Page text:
by Ian de Stains OBE
What are we to learn from the fallout from Eyjafjallajokull? Perhaps how to pronounce the ill-tempered volcano’s name? (My former colleagues in the BBC pronunciation unit—who frequently saved my bacon in the days when I was reading the news—give it as AY-uh-fyat-luh-YOE-kuutl-uh—if that helps.)
There ought to be other lessons. First and foremost—and one that we should by rights have learned a long time ago—that Mother Nature is a force to be reckoned with that is far greater and far less predictable than we are wont to give her credit for. Ever-advancing technologies allow us the comforting delusion that we are closer to predicting earthquakes, that we can control the climate, and that we are increasingly the masters of our planet (even as the evidence suggests we are more likely to be the overseers of its destruction).
Eyjafjallajokull’s eruption and the conspiring winds that carried the potentially destructive volcanic ash across the majority of Europe’s air space led to a travel shut down that is unprecedented. Even the response to the events of 9/11 was eased in half the time. Tourists and travelers alike were inconvenienced in an unprecedented way but—arguably more importantly—business around the world was disrupted in a way not foreseen. An entire village in Kenya, dependent on its rose harvest, most of which is destined for European markets, was devastated; automotive production plants in Japan were shut down because much needed parts from the UK were held up; Tokyo department stores lamented the lack of smoked salmon from Scotland.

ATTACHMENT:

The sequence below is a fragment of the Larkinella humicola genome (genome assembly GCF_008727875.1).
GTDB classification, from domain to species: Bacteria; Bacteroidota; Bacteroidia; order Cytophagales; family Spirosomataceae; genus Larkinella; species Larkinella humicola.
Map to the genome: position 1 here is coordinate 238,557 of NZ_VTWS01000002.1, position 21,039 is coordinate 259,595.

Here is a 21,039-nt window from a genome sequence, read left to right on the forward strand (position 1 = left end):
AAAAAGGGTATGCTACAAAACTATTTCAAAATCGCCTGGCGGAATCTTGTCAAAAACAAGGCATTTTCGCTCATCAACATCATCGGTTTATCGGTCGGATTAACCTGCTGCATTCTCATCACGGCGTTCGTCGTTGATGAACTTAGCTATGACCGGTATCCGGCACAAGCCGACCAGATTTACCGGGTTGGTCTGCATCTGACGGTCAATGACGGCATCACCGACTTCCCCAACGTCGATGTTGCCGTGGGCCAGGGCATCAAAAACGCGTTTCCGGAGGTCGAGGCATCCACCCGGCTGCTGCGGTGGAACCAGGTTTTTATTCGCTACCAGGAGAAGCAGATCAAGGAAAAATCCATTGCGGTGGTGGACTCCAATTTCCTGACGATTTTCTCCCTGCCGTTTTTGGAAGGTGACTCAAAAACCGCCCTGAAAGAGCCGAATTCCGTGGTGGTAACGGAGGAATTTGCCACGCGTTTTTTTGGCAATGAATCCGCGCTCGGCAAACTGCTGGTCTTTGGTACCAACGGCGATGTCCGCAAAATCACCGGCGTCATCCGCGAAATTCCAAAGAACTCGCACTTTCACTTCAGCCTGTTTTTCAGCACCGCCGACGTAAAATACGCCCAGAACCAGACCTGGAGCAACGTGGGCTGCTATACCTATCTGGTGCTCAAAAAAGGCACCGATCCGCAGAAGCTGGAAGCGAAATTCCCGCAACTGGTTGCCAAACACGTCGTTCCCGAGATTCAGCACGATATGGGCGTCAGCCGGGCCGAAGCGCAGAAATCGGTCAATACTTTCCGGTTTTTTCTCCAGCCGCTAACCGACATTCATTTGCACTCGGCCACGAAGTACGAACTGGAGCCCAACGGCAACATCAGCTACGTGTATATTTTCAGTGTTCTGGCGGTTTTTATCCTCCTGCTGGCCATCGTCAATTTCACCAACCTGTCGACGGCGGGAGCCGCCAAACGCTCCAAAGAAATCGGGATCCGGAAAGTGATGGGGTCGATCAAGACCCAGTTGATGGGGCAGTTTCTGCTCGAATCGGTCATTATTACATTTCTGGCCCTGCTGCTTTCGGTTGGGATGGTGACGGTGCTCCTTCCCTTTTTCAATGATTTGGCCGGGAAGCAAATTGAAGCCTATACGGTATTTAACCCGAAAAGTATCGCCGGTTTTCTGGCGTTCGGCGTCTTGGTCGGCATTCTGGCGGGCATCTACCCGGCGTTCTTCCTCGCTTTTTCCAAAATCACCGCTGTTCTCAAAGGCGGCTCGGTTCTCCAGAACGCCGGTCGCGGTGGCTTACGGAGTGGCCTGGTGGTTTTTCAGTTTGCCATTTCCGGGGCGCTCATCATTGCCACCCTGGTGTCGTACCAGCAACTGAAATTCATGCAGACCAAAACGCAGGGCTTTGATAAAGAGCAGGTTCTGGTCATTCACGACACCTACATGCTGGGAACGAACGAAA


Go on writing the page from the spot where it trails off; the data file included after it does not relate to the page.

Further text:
So: another lesson—and one that we ought not really need to be reminded of—is that in our inter-connected, increasingly global community we are all at risk. Or put it another way: we are none of us immune.
The immediate shock put aside, recriminations began. The airlines and European governments were accused of over-reacting; of shutting down their air-space unnecessarily or for longer than was needed.
Lesson three: you can’t win. It is understandable that those stranded were distressed and would want to find a way home as soon as possible. And it is equally understandable that an airline doesn’t want to see its income shredded. But imagine if a single government had decided to permit a flight and that flight had encountered a situation similar to the BA flight in Indonesia some 30 years ago and, especially, if it had not survived it. There would have been outrage, recrimination and lawsuits the likes of which we’ve not yet seen.
The biggest lesson of all, though, must be a wake-up call. We have become so dependent on air travel and similar instant solutions to our business needs; is it time to consider a backup, an alternative—and if so, what form might that take?Ian de Stains is the executive director of the British Chamber of Commerce in Japan. Views expressed in this column are purely his own and are not necessarily endorsed or shared by the Chamber.
Photo by NASA Goddard Photo and Video